Shaped like a hexagon to mimic the dimensions of a cube, Minecraft: Blockopedia is designed for full-on Minecraft geeks, although those of us who have only watched the game over the shoulders of children and loved ones will find plenty to admire here too. After the briefest of introductions and a quick glossary to help noobs make sense of the stats that accompany each block’s name, it’s off to the races, with page after page devoted to blocks made from rocks, blocks made from plants, blocks that serve particular functions (a ladder), and blocks that do particular things (acting as a switch).

One of the coolest characteristics about Minecraft is how it chooses to observe the laws of nature and physics, or ignore them. Sand, we are told, can be a cave-in hazard, but when it’s smelted in a furnace, it turns to glass. Both statements are true, but don’t go looking for glowstone the next time you’re spelunking – it is only found in a sinister dimension of Minecraft called the Nether. And while sugar cane in both the real world and the Overworld of Minecraft can be used to make sugar, guess where it can also be used to block flowing lava?

Though the format and illustrations in Minecraft: Blockopedia are the book’s most prominent features, it’s still a book filled with lots and lots of, you know, words. Writer Alex Wiltshire mostly plays it straight (“Water is incredibly useful.”), but often he lets the language and logic of Minecraft add color, as in “Sticky pistons are made by crafting a piston with a slimeball…” and “If you dig podzol without the silk touch enhancement it drops dirt.” Got that? Read the rest

Timing is everything in Minecraft's new combat system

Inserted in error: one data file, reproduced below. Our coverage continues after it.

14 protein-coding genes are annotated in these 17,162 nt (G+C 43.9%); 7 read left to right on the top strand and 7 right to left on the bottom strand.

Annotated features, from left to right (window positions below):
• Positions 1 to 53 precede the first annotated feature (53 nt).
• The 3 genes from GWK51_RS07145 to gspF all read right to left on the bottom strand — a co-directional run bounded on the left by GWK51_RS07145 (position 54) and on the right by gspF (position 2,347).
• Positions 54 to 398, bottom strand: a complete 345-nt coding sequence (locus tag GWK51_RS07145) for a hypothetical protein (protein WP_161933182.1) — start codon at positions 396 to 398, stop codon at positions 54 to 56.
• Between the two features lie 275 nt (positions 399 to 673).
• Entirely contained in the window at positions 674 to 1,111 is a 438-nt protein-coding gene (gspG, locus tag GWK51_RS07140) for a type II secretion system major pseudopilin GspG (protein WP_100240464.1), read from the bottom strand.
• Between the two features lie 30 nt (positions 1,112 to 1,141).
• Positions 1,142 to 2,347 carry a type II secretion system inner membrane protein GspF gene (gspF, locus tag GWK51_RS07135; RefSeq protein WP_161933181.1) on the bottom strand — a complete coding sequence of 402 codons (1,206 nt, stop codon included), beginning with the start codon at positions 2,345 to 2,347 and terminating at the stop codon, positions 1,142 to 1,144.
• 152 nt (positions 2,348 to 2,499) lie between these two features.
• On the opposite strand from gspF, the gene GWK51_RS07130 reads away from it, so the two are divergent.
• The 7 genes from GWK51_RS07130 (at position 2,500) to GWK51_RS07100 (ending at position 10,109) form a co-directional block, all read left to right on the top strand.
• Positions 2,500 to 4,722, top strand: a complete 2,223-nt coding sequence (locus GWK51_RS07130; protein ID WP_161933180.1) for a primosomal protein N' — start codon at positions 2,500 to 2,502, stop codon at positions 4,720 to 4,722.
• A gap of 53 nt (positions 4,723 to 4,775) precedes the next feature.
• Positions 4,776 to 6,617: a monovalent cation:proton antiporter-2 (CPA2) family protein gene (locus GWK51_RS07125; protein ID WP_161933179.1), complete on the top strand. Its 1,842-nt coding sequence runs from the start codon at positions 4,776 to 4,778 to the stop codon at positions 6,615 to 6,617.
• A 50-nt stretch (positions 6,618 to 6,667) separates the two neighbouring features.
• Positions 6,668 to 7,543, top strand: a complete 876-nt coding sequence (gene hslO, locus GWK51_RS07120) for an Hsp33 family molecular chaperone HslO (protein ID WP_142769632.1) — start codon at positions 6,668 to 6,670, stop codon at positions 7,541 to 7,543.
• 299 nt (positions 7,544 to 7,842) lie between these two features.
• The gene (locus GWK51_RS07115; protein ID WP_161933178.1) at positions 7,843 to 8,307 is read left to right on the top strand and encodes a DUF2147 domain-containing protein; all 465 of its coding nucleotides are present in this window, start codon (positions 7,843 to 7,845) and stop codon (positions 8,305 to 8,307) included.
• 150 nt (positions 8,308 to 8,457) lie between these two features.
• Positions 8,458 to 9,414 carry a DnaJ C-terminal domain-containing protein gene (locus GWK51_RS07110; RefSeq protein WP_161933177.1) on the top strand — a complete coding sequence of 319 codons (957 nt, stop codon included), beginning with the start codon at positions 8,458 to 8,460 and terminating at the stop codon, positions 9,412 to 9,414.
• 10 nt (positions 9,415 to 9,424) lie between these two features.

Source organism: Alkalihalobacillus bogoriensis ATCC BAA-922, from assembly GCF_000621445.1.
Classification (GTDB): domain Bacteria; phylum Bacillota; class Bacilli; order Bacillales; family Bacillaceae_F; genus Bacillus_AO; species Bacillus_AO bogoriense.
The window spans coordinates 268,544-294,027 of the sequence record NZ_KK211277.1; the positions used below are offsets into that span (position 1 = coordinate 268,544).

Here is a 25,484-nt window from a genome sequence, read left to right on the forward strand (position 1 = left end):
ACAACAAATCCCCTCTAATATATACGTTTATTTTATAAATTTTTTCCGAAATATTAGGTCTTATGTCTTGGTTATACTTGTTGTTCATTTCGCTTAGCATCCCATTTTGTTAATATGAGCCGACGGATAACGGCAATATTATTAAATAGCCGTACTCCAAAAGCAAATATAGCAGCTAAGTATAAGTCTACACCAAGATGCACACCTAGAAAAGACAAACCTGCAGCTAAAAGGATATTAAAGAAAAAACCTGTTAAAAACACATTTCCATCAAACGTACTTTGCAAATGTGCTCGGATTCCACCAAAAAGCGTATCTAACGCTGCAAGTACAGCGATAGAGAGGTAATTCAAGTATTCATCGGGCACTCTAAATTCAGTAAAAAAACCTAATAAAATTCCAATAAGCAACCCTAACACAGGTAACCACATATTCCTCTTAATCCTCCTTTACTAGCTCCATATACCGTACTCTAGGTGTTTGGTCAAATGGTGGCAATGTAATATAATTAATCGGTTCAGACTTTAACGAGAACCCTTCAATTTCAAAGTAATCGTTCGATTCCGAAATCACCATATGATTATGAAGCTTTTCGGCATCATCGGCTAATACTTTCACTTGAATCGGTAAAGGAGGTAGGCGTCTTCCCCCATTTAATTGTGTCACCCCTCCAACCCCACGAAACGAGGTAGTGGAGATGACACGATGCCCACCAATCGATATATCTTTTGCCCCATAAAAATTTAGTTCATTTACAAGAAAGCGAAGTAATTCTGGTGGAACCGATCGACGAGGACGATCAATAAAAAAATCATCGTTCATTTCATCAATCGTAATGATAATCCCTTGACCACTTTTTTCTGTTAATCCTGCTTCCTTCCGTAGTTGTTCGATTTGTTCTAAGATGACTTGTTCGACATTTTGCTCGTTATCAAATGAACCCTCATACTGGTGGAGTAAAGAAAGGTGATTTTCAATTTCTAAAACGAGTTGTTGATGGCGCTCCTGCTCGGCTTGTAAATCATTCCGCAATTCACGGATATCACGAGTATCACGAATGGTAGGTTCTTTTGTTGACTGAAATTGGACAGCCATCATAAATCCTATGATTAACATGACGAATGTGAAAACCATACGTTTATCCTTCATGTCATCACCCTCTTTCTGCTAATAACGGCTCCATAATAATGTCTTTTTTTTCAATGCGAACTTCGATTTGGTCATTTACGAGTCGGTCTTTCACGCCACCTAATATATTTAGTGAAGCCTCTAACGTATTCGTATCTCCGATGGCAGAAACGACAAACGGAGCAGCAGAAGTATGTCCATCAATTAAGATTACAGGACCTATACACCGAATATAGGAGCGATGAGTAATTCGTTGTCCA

Minecraft's combat system always reflected its simplicity, and basically amounted to clicking things until they died. It's just been overhauled with a game update centered entirely on combat. Ideas that seem simple become more challenging when you have to account for lag. Read the rest

Minecraft to become AI testbed

Microsoft plans to turn Minecraft into a test suite for artificial intelligence research, reports the BBC. As a simplified but all-encompassing model of the world, it's perfect for tutoring 'bots.

…Microsoft suggests the open-ended nature of Minecraft makes it particularly useful because of the huge variety of situations it can simulate from first-person perspectives.

"It allows you to have 'embodied AI'," explained Matthew Johnson, the principal software engineer working on AIX.

"So, rather than have a situation where the AI sees an avatar of itself, it can actually be inside, looking out through the eyes of something that is living in the world.

"We think this is an essential part of building this kind of general intelligence."

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New book teaches Python programming with Minecraft

In this beginner friendly book, called Learn to Program with Minecraft, you will learn how to do cool things in Minecraft using the Python programming language. No prior programming experience is needed. Author Craig Richardson shows you how to install Python (it's free) on your Mac, PC, or Raspberry Pi. The book has step-by-step instructions to show you how to teleport your character, create palaces and other structures with a few lines of code, stack blocks, duplicate villages and geography, and a lot more.

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Learn coding with Minecraft? It's not just for kids

The developers of Minecraft have created a new tool designed to teach coding to kids—but it has a lot to offer grown-up newbies, too.

Upvote this: Teach kids in underserved communities how to code with Minecraft

LA Makerspace co-founder Tara Tiger Brown shares a project that her kid-friendly maker workshop is trying to make a reality.